I love The Secret Adversary. I am actually quite fond of The Big Four. So I like to think I have some capacity to appreciate Christie's more chaotic and less polished plots. But I just don't like The Secret of Chimneys. Is it because there are no series characters (except for Superintendent Battle, who is a bit too sobre for the role)? Perhaps. Is it because Anthony Cade is 'just' the typical adventurer/rogue type of protagonist who is not particularly outstanding except for those traits? Maybe. Is it because the international plot of backdoor dealings and people after the McGuffin is actually quite boring? Quite possible.

Reading through some of the old reviews quoted on the Wikipedia page for The Secret of Chimneys, I see a lot of reviews praised the book for being an exciting story with lots of elements and a satisfying, unexpected conclusion. While I agree a lot of things happen in the book, I find it more chaotic than entertaining and while I usually can appreciate a lighthearted touch in a detective story, it doesn't really work for me here. At least in The Secret Adversary, we had two young people who had nothing to lose and were full of energy and guts. But here we start with the setting of a heavy international plot and stolen jewels and murder and I don't know what more, and the lightheartedness doesn't really fit. And the unexpected conclusion is not really unexpected. I don't even think that it's me recognizing Christie patterns here, the conclusion is just rather obvious.

But like always, Christie is a great writer specializing in simple, to-the-point writing. I flew through the book, even though I did not really enjoy the plot. I can also understand if people like the characters of The Secret of Chimneys, because Christie can put characters on a page like no one else, but personally, I think both plot and characters have been done much better by Christie herself in plenty of her other books.

I have to admit though, reading The Secret of Chimneys has made a bit weary of going through those last Christies I haven't read yet. I made my way through all the Ellery Queen novels and that had its ups and downs, but I find it difficult to really enjoy Christie's thrillers. Maybe I'll only go through the remaining Tommy & Tuppence stories...

Anyway, The Secret of Chimneys. Didn't really like it, wouldn't recommend it either. Christie has done much better, much more enjoyable, many more times.

Thursday, October 1, 2015

Platinum Rose

薔薇が咲く 薔薇が散る
君の中に 僕がいる
「薔薇が咲く 薔薇が散る」(愛内里菜)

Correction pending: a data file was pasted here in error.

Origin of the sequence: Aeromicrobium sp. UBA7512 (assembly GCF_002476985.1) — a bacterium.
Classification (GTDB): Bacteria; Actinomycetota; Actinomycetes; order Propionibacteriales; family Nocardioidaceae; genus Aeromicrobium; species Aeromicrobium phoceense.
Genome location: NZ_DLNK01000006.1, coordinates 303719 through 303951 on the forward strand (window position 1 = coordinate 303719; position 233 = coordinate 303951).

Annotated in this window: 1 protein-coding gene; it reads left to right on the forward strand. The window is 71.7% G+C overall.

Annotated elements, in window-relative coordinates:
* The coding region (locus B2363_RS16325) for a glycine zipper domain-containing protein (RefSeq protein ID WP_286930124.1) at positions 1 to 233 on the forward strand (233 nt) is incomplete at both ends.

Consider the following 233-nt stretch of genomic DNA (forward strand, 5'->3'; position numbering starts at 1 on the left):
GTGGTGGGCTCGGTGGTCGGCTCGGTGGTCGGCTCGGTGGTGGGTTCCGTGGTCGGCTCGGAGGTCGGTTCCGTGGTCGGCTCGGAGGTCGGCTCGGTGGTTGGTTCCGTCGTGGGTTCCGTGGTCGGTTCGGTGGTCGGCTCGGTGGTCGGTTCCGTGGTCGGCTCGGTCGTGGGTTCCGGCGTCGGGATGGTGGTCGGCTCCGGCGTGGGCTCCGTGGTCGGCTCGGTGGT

Roses bloom, roses scatter
I'm living inside you
Fly up with pride, beauty and magnificence!

I love Japanese pockets (bunko) both for their (uniform!) size and the price, so I don't have that many Japanese hardcover books: mostly books that were never made available in pocket form for anyway. I understand that Japan is quite unique with uniform pocket book dimensions and all and I don't suffer from an OCD, but I have to admit: I am a bit annoyed that my only two hardcover books from publisher Soronsha, both from the same writer featuring the same translator, are of slightly different dimensions...

About a year ago, I wrote about Kim Nae-seong (1909-1957), commonly seen as the father of the Korean detective story. Despite his status though, he doesn't appear to be available in English (save for this translation I made of his short story Muma), so a short introduction: the Great Korean Empire had been annexed by Japan the year after Kim's birth. He moved to Japan, where he studied at the famous Waseda University in Tokyo. It is during this period he made his debut as a professional detective writer (in Japanese). He moved back to Korea in 1936, where he continued with both writing new stories in Korean, as well as translating some of his older, Japanese stories to Korean. Kim Nae-seong Tantei Shousetsu Sen ("A Selection of Detective Stories by Kim Nae-seong") collects the Japanese writings by Kim Nae-song, both fiction as well as essays, in one neat volume, giving the reader a glimpse into the early makings of Korean detective fiction. In Japanese (for more early Korean detective stories in Japanese, see this review). I'll only be reviewing the fiction part, by the way.